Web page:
The following observations provide an update of the Copom’s scenario:
- The global environment remains adverse and volatile, with continued downward revisions on prospective growth in the major economies, especially in China. The inflationary environment remains under pressure, while the process of normalization of monetary policy in advanced economies continues towards contractionary rates.
- Turning to the Brazilian economy, second quarter GDP came stronger than expected, and the set of indicators released since the previous Copom meeting suggests that the economy kept growing.
- Despite the recent reduction in prices of more volatile items and the impacts of tax measures, consumer inflation remains high.
- The various measures of underlying inflation are above the range compatible with meeting the inflation target.
- Inflation expectations for 2022, 2023 and 2024 collected by the Focus survey are around 6.0%, 5.0% and 3.5%, respectively; and
- In the reference scenario, the interest rate path is extracted from the Focus survey, and the exchange rate starts at USD/BRL 5.20* and evolves according to the purchasing power parity (PPP). The Committee assumes that oil prices follow approximately the futures market curve for the following six months and then start increasing 2% per year onwards. Moreover, the energy flag is assumed to be “green” in December 2022, and “yellow” in December 2023 and 2024. In this scenario, Copom’s inflation projections stand at 5.8% for 2022, 4.6% for 2023 and 2.8% for 2024. Inflation projections for administered prices are -4.0% for 2022, 9.3% for 2023 and 3.7% for 2024. The Committee decided again to emphasize the six-quarter-ahead horizon, which reflects the relevant horizon, mitigates the primary effects from the tax changes but incorporates their second-round effects. On this horizon, which refers to the first quarter of 2024, the 12-month inflation projection stands at 3.5%. The Committee judges that the uncertainty in its assumptions and projections is higher than usual.stands at 3.5%. The Committee judges that the uncertainty in its assumptions and projections is higher than usual.
Will Brazil after being among the first to start tightening worldwide in March 2021 also become among the first to finish.
The Committee emphasizes that risks to its scenarios remain in both directions. Among the upside risks for the inflationary scenario and inflation expectations, it should be emphasized (i) a greater persistence of global inflationary pressures; (ii) the uncertainty about the country’s future fiscal framework and additional fiscal stimuli that support aggregate demand, partially incorporated in inflation expectations and asset prices; and (iii) an output gap tighter than the currently adopted by the Committee in its reference scenario, especially in the labor market. Among the downside risks, it should be noted (i) an additional reduction in the prices of international commodities measured in local currency; (ii) a greater than projected deceleration of global economic activity; and (iii) the continuity of tax cuts assumed to be reversed in 2023. The Committee assesses that the still uncertain and volatile current scenario requires serenity when evaluating risks.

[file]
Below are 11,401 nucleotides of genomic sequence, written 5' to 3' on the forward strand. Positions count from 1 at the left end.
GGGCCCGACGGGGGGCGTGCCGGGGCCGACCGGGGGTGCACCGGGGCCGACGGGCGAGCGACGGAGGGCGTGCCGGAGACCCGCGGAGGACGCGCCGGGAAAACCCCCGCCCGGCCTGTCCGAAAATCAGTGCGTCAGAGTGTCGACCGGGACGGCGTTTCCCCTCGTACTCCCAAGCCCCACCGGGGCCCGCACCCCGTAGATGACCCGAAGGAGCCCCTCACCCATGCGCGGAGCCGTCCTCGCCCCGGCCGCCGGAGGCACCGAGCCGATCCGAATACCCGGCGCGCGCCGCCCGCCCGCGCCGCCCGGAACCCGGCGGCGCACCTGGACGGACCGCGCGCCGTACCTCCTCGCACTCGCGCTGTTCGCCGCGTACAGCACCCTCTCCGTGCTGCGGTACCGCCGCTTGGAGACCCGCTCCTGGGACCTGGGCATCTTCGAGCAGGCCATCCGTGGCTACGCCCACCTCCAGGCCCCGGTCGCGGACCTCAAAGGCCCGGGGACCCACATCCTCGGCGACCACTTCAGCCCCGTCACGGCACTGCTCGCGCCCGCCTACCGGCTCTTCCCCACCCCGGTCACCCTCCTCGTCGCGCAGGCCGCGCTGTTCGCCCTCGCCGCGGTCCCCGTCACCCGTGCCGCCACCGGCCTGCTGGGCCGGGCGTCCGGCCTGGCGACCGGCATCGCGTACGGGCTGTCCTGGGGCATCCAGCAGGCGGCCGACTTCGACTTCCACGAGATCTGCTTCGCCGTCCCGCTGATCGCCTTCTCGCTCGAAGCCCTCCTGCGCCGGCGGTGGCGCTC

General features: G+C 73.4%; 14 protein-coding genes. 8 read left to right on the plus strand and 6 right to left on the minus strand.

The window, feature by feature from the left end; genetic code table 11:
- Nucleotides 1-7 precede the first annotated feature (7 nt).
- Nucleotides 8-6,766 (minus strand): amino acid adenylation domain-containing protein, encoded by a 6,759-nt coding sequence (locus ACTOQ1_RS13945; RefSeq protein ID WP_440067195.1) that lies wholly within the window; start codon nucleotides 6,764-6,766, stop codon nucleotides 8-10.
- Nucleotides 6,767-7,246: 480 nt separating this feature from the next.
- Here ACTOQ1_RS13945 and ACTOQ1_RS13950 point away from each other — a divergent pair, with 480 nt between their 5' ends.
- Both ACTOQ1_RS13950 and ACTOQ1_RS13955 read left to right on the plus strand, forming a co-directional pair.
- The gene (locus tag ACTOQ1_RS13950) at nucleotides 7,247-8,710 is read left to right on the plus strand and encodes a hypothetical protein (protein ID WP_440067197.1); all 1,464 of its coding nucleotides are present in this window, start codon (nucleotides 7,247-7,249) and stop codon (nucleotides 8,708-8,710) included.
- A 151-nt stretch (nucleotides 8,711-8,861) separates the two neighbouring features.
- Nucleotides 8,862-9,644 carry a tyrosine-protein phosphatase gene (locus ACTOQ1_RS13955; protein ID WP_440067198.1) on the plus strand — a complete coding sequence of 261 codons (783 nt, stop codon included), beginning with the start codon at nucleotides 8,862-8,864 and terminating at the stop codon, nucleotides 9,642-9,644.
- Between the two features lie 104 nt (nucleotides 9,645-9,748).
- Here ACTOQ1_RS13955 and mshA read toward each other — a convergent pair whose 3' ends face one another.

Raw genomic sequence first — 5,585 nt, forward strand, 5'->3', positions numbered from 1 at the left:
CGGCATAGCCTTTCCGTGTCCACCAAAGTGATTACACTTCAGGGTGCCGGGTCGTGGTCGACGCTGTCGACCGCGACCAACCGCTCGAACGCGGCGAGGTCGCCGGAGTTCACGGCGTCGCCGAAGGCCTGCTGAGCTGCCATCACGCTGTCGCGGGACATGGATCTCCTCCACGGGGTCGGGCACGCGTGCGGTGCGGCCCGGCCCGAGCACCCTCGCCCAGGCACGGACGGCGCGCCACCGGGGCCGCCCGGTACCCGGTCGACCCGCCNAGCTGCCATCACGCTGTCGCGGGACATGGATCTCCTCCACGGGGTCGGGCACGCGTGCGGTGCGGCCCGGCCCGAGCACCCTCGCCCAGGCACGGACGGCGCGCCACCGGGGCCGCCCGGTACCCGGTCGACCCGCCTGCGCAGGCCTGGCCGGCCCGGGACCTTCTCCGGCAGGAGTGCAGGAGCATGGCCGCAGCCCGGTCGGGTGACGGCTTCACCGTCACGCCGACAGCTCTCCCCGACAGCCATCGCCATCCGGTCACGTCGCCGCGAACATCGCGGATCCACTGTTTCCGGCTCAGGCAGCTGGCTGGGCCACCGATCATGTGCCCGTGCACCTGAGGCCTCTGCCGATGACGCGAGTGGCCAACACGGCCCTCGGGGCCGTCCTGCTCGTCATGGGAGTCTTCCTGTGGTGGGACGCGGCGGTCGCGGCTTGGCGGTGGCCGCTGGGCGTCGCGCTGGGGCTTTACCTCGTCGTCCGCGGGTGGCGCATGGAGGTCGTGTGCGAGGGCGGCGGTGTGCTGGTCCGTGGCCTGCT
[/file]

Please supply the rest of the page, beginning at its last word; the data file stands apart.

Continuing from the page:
Considering the assessed scenarios, the balance of risks, and the broad array of available information, the Copom decided to maintain the Selic rate at 13.75% p.a. The Committee judges that this decision reflects the uncertainty around its scenarios for prospective inflation, an even higher-than-usual variance in the balance of risks, and is consistent with the strategy for inflation convergence to a level around its target throughout the relevant horizon for monetary policy, which includes 2023 and, to a lesser extent, 2024. Without compromising its fundamental objective of ensuring price stability, this decision also implies smoothing economic fluctuations and fostering full employment.
The Committee will remain vigilant, assessing if the strategy of maintaining the Selic rate for a sufficiently long period will be enough to ensure the convergence of inflation. The Committee emphasizes that it will persist until the disinflationary process consolidates and inflation expectations anchor around its targets. The Committee reinforces that future monetary policy steps can be adjusted and will not hesitate to resume the tightening cycle if the disinflationary process does not proceed as expected.
The following members of the Committee voted for this decision: Roberto de Oliveira Campos Neto (Governor), Bruno Serra Fernandes, Carolina de Assis Barros, Diogo Abry Guillen, Maurício Costa de Moura, Otávio Ribeiro Damaso and Paulo Sérgio Neves de Souza. The following members voted for a residual adjustment of 0.25 p.p: Fernanda Magalhães Rumenos Guardado and Renato Dias de Brito Gomes.
Note: This press release represents the Copom’s best effort to provide an English version of its policy statement. In case of any inconsistency, the original version in Portuguese prevails.
Source: Banco Central Do Brasil